Tuesday, March 3, 2009

The Unsuspecting Bridegroom

A popular plot in both science fiction and historical fiction is that of the forced marriage. It is similar to the Sabine women plot, but there is an added twist in that one or both of the couple doesn’t have a choice, while the Sabine women were given the option of returning home. In historical fiction, the plot device typically centers on the cultural taboos of the day. The woman ends up pregnant and convinces some poor sap to marry her so the child won’t be born out of wedlock. In science fiction, the plot typically centers on the cultural differences between two planets. A visitor to a planet enjoys the local nightlife until some attractive woman offers him some kind of gift, like food or something else. Wanting to make a good impression, he accepts the gift, only to discover later that by doing so he has married the woman.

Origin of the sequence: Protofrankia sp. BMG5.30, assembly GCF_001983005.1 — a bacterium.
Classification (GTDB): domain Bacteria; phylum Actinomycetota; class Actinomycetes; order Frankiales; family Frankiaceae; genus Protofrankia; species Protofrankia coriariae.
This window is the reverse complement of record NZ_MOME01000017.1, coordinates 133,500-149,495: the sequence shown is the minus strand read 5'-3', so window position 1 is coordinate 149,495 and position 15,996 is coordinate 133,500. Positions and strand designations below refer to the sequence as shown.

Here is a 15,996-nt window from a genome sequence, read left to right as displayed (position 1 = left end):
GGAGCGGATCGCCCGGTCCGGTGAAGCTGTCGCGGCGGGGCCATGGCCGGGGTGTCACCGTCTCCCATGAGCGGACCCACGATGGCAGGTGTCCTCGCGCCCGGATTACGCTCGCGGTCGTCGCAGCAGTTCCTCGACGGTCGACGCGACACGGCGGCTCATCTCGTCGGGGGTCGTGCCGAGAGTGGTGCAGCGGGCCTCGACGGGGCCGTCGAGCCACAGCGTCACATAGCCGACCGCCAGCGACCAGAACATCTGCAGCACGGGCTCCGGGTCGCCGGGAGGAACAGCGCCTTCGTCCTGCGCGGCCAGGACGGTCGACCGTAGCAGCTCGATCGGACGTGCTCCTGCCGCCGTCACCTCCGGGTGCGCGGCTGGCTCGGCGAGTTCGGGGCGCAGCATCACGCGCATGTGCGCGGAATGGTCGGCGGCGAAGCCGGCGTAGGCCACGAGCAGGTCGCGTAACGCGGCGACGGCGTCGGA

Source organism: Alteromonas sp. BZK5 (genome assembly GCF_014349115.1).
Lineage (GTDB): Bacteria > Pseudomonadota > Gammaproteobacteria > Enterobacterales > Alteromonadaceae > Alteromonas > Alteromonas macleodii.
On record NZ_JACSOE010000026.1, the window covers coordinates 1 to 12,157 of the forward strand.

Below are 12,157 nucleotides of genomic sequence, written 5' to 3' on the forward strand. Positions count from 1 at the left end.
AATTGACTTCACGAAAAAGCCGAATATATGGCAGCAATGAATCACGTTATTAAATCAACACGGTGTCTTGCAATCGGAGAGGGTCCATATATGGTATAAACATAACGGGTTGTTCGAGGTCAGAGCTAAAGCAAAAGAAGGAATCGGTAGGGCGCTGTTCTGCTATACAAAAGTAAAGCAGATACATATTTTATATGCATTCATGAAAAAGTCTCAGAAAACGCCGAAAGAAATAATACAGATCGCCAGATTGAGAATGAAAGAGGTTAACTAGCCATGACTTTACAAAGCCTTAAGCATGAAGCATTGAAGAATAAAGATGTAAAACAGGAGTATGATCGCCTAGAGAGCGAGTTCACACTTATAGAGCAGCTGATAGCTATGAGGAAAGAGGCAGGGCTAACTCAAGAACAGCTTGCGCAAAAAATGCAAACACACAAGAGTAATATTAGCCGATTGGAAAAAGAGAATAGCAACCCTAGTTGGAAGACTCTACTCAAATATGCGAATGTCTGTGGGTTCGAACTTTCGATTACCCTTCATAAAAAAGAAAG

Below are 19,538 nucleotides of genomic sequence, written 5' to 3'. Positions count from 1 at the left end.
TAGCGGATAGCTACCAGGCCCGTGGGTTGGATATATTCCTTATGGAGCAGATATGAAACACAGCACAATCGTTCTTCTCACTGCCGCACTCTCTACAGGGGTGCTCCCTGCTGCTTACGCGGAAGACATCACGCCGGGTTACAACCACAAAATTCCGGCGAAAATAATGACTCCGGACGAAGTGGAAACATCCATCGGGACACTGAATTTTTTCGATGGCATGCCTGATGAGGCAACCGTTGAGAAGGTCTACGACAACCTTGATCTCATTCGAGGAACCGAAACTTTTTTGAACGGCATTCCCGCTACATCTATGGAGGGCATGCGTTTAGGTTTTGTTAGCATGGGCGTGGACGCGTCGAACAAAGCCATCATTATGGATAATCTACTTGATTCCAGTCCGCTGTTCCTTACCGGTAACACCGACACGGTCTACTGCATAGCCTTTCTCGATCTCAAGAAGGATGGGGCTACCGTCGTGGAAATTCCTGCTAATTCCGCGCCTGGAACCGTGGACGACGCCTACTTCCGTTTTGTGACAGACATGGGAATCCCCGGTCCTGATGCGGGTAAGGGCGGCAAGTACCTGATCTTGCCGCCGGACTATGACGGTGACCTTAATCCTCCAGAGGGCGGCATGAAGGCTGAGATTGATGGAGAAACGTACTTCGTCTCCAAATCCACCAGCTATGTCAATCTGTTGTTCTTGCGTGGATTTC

Both science fiction and historical fiction tend to be surreal. Everyone assumes that the law of the land doesn’t prevent these strange things from happening, but if we set the story in contemporary America, we begin to question whether someone would be so ignorant and whether there might be laws to protect the stupid. It is difficult to put it in a contemporary setting, though I won’t say impossible, without violating the suspension of disbelief.